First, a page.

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TAPI: a pipeline for peace and stability


TAPI: a pipeline for peace and stability



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The buttons have been pushed, and the welders’ blowtorches are firing up. A historic ceremony in Turkmenistan was the start of what’s due to become the Trans-Afghanistan Pipeline, or TAPI – the abbreviation that comes from the first letters of the countries participating in this ambitious project.

The TAPI pipeline will take natural gas from Turkmenistan to Afghanistan, Pakistan and India. And it all begins at Galkynysh, the second largest gas field in the world.

Euronews reporter Maria Korenyuk said: “From this very place, the pipeline will run more than 1800 km to the Fazilka Village situated on the Indo-Pakistani border. It’s expected to be operational in three years.”

TAPI’s initial capacity should be about 33 billion cubic metres of natural gas per year that roughly matches Turkmenistan’s current exports to China. It will provide Afghanistan with 14 million standard cubic metres a day of natural gas, while India and Pakistan will each receive close to 40 million standard cubic metres.

However, TAPI’s progress may be blighted by deadly regional conflicts. The pipeline will pass a dangerous route through Afghanistan’s Kandahar province and the neighboring Quetta region of Pakistan – the heartland of the Taliban militancy.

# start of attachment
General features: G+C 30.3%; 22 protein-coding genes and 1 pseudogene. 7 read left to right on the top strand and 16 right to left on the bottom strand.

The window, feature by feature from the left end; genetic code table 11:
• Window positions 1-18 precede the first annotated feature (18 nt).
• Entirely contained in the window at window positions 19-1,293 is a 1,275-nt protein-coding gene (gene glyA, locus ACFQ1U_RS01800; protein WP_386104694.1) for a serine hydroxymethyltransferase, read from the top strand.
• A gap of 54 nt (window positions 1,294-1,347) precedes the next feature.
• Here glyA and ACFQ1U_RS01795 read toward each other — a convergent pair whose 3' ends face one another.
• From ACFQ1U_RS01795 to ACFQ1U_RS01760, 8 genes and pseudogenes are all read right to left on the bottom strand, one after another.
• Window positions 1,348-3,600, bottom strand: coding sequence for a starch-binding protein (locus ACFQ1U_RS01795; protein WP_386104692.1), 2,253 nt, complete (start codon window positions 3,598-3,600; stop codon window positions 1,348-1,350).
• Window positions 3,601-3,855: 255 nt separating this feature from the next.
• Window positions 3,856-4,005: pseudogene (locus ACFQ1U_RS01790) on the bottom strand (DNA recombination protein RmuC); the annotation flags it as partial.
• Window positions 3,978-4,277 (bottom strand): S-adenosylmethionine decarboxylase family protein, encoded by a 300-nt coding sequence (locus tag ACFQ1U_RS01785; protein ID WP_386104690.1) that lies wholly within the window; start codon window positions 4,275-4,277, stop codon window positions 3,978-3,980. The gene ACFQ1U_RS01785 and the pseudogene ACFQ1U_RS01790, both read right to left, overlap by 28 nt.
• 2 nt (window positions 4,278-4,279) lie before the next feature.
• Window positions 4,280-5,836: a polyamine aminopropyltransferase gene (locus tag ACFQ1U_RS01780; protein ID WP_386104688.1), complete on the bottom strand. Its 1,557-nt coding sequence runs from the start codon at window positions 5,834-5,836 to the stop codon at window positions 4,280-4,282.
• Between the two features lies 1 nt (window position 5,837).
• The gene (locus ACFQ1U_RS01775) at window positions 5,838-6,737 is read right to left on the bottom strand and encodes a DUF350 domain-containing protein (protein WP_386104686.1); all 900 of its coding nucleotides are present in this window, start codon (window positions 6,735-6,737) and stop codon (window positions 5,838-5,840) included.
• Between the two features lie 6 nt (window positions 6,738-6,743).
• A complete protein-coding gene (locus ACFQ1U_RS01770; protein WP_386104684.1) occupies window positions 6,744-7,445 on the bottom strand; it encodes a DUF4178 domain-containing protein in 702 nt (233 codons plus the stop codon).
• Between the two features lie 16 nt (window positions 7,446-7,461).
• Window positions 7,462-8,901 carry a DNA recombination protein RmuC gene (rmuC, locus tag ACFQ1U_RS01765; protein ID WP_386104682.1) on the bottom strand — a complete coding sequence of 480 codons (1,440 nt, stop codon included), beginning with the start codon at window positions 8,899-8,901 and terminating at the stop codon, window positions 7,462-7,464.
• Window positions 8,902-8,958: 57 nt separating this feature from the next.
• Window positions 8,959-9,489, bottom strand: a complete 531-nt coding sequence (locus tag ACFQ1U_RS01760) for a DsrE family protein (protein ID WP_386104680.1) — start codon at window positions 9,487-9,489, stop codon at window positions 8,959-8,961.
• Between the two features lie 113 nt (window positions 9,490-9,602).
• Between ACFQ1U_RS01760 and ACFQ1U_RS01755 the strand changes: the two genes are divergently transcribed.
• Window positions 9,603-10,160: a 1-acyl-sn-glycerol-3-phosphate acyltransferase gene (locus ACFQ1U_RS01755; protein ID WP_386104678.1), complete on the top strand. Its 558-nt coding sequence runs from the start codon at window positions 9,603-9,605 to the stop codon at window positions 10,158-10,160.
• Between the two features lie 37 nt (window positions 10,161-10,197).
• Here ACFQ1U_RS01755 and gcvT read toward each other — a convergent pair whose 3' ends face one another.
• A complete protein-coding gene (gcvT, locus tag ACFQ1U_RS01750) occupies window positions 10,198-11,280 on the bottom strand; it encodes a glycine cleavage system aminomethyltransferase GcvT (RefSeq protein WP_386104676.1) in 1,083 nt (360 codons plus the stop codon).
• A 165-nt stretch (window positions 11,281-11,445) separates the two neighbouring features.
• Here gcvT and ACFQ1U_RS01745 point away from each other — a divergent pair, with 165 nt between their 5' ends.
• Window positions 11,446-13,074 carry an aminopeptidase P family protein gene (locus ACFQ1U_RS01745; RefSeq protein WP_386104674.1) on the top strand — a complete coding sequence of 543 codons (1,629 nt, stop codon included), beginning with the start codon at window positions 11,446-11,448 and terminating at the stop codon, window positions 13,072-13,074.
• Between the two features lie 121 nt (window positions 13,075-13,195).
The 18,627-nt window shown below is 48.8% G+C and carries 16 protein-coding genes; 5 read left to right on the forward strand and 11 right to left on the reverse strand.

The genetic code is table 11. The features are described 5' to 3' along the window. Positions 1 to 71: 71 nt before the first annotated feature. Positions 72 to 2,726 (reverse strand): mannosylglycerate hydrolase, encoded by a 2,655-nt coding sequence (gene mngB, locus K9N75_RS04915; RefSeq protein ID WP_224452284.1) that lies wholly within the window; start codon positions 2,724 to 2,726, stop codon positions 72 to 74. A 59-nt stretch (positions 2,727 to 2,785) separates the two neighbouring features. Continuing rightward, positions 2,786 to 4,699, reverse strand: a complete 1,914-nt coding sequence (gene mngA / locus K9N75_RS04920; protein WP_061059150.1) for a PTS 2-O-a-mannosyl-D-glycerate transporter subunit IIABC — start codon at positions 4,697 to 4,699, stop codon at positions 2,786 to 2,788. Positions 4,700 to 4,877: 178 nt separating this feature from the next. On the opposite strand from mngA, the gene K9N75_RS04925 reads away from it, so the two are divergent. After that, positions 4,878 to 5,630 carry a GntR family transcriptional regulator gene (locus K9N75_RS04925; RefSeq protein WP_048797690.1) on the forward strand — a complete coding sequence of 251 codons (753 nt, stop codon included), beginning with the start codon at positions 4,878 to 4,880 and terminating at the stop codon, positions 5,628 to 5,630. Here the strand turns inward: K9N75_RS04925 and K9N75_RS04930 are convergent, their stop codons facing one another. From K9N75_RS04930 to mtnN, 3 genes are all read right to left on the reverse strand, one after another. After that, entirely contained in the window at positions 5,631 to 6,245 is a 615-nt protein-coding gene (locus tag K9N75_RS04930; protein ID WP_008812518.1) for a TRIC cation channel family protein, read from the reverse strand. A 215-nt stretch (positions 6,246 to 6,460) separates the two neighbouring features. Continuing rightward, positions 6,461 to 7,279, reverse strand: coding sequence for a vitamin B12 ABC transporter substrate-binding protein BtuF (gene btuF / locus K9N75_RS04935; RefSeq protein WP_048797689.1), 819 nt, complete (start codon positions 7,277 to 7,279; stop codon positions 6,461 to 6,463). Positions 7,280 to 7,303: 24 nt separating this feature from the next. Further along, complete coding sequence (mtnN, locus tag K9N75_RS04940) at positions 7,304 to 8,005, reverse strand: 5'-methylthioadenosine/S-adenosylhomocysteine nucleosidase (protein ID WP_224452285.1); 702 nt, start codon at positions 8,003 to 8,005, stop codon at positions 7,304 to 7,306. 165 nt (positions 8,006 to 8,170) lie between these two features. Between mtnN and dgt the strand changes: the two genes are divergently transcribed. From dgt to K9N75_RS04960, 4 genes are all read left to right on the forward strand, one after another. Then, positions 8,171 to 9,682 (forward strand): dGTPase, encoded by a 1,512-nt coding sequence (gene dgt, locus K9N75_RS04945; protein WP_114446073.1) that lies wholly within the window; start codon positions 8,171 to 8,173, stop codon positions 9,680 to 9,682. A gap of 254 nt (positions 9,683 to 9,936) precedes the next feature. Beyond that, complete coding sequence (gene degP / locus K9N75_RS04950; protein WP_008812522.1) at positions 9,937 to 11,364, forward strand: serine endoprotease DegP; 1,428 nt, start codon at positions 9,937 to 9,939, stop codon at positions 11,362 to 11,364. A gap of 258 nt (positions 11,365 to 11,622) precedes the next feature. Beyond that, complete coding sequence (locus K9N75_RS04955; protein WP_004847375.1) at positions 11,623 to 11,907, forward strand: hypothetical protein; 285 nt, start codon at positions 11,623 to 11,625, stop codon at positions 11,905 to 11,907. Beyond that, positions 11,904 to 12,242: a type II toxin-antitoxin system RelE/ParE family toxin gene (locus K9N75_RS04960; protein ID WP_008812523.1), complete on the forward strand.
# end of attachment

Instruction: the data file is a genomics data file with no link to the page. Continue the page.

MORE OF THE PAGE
India’s Vice President, Mohammad Hamid Ansari, told euronews the partners are aware of the challenges that lie ahead: “We must recognise that the forces of violence and disruption can no longer be allowed to threaten the quest for economic development and security of our people.”

Plans for the TAPI gas pipeline have been nearly 20 years in the making because of administrative delays and unrest in Afghanistan, but authorities believe the security situation has greatly improved.

Daud Shah Sabah, Afghanistan’s Mines and Petroleum minister said: “We have successfully implemented the security structure of the biggest mining project in Afghanistan. It’s successfully done. We have that model and we will implement it in TAPI as well.”

“We hope that the terrorist groups that are coming from outside into Afghanistan will be expelled by the communities once the community has an asset there for them, which is the TAPI pipeline,” he added.

Officials say security is dependent on economic development. So, TAPI, once completed, may bring new prosperity along with peace and stability.

Announcing the plans, Turkmenistan President Gurbanguly Berdimuhamedov described the project as being of huge “economic importance” for suppliers and consumers.

“It will provide a powerful impetus for the strengthening of sustainable development and peace. The construction of a new gas pipeline will create about 12,000 jobs,” he said.

State owned Turkmengas heads the venture and the firm says it is looking to cooperate with international investors on the project.

“85% of shares now belong to “TurkmenGas”, the other three countries hold 5% shares each. However, we have invited foreign companies and financial organisations to participate in the TAPI pipeline project. We hope that we can cooperate under mutually agreed terms,” explained Muhammetmyrat Amanov, deputy chairman of TurkmenGas.

In order to diversify its natural gas markets, Ashgabad has already reached tentative agreements with Turkey, Japan, and South Korea. The European Union, which is looking to decrease its dependency on Russia, also expects to start receiving natural gas supplies from Turkmenistan by 2019.


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